I am new to writing informal proofs. I am fine with formal proofs, but the transition is jarring. I do understand the necessity of informal proofs. My questions are:

1. How do I figure out which steps to include?

2. How should I format the proofs? Most informal proofs are presented in a paragraph form. Consider instead the proof format below. Is this acceptable? Professors, what would you say to a student who wrote a proof like this? I find this easier to write than paragraphs, since no effort is spent on choice of words.

Prove: $\bigcap \{ \mathcal{P}(X) : X \in A \} = \mathcal{P}(\bigcap A)$.

1. First we prove that $\bigcap \{ \mathcal{P}(X) : X \in A \} \subseteq \mathcal{P}(\bigcap A)$.

1. Assume $y \in \bigcap \{ \mathcal{P}(X) : X \in A \}$.
2. Then, for all $X \in A$, $y \in \mathcal{P}( X)$.
3. Then, for all $X \in A$, $y \subseteq X$.
4. Assume $z \in y$.
5. Then, for all $X \in A$, $z \in X$.
6. Then, $z \in \bigcap A$.
7. Then, for all $z \in y$, $z \in \bigcap A$.
8. Then, $y \subseteq \bigcap A$.
9. Then $y \in \mathcal{P}( \bigcap A )$.
2. Now we prove that $\mathcal{P}(\bigcap A) \subseteq \bigcap \{ \mathcal{P}(X) : X \in A \}$.

1. Assume $y \in \mathcal{P}(\bigcap A)$.
2. Then, $y \subseteq \bigcap A$.
3. Assume $z \in y$.
4. Then, $z \in \bigcap A$.
5. Then, for all $X \in A$, $z \in X$.
6. Then, for all $X \in A$ and for all $z \in y$, $z \in X$.
7. Then, for all $X \in A$, $y \subseteq X$.
8. Then, for all $X \in A$, $y \in \mathcal{P}( X )$.
9. Then, $y \in \bigcap \{ \mathcal{P}(X) : X \in A \}$.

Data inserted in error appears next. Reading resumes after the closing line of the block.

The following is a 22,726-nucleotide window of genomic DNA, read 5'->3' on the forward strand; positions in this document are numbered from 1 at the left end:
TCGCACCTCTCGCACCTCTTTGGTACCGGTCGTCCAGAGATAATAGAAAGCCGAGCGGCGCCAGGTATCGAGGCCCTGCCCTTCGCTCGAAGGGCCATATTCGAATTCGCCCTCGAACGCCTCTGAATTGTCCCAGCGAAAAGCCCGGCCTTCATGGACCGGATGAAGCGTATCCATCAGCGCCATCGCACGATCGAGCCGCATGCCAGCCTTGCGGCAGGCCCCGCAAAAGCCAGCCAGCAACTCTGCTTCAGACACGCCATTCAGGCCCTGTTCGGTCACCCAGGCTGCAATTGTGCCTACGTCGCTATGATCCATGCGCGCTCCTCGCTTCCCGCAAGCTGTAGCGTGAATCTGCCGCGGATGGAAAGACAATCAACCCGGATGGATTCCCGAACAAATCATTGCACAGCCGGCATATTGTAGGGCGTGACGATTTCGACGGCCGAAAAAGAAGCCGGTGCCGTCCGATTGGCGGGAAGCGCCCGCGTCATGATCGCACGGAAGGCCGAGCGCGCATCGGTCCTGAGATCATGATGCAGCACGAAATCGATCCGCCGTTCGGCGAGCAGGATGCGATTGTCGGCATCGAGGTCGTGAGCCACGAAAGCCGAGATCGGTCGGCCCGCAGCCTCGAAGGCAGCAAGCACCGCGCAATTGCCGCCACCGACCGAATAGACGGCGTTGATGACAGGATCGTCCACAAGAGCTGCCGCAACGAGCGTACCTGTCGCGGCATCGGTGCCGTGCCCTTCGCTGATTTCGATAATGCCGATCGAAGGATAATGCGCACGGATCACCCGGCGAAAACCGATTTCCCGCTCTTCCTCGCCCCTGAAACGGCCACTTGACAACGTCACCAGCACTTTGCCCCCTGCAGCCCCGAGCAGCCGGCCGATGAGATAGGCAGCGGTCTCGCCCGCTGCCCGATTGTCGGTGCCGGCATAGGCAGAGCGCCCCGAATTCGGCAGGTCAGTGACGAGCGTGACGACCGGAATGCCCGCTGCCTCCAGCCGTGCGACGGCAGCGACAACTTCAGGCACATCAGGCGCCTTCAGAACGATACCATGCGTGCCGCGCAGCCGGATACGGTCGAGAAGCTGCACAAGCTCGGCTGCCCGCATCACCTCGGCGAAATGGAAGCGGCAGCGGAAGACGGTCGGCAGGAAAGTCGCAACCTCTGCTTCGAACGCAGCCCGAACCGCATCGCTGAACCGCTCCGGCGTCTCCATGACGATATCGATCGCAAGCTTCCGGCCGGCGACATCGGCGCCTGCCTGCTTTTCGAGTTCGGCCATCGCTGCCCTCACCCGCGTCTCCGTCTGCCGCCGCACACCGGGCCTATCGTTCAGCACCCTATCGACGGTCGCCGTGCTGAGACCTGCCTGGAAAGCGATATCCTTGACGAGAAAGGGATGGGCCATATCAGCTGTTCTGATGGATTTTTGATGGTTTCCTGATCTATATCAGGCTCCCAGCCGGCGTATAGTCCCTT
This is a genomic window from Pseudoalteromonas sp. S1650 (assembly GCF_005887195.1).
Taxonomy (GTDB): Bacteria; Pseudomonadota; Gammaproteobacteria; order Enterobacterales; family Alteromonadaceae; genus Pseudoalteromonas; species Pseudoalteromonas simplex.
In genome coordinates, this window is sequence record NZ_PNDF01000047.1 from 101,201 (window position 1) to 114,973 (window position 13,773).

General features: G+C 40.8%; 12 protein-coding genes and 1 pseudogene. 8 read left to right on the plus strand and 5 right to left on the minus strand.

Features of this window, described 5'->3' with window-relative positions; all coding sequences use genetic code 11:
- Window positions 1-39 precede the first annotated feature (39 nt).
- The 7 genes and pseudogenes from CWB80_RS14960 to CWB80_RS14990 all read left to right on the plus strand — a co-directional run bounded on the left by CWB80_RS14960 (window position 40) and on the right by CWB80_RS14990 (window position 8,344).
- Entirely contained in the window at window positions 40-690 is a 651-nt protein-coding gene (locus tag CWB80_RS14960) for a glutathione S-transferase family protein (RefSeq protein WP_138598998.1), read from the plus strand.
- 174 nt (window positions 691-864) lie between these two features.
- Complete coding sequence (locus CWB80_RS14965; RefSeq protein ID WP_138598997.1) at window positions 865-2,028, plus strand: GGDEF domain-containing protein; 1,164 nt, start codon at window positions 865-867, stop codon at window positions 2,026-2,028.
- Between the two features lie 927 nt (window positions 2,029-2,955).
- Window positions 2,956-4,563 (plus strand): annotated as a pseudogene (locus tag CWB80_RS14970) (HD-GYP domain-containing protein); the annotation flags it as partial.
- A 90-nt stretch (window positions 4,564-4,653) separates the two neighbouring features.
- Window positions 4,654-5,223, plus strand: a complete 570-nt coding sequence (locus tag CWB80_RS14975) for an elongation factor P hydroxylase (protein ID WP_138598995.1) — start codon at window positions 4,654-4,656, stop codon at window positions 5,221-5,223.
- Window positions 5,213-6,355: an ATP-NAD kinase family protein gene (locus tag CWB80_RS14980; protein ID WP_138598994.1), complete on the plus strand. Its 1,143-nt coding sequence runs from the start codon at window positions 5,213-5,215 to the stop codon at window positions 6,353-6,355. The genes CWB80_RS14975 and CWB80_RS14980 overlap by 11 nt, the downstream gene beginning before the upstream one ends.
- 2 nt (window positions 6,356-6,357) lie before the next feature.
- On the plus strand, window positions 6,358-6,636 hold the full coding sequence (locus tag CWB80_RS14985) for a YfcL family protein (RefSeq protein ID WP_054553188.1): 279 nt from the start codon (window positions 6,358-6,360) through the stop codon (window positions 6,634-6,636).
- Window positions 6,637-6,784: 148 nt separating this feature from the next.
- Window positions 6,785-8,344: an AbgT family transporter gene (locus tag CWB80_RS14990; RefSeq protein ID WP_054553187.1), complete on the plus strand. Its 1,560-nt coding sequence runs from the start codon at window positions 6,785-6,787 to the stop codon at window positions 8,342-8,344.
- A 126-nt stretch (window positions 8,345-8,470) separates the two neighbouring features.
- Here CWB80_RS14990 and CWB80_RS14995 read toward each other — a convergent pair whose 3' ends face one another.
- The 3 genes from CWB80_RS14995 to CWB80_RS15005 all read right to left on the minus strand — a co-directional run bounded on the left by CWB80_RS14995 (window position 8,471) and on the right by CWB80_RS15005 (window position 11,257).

3. Thus, $\bigcap \{ \mathcal{P}(X) : X \in A \} = \mathcal{P}(\bigcap A)$.

• That is precisely how I write proofs in my personal notes. I find it easier to follow everything, and to spot errors. I also include a precise list of all the hypotheses. In my case, I would've included something like: ### Hypotheses 1. $A$ is a set. I once showed my notes to a Professor and he didn't like it, though. – étale-cohomology Nov 22 '16 at 3:46

I wouldn't be so structured. Being formal is fine, until it makes communicating a proof hard. So, you want to show that $$\bigcap_{X\in A} P(X) = P(\cap A)$$
The left hand side consists of those sets $z$ that are subsets of every set in $A$. Because $\cap A$ is the intersection of all sets in $A$, and because $z$ is a subset of all of the sets in $A$, $z$ is a subset of $\cap A$. Conversely, assume that $z$ is a subset of $\cap A$. This means that $z$ is contained in every set in $A$. That is, $z$ is a subset of every $X\in A$, which means $z$ is in $\bigcap_{X\in A} P(X)$.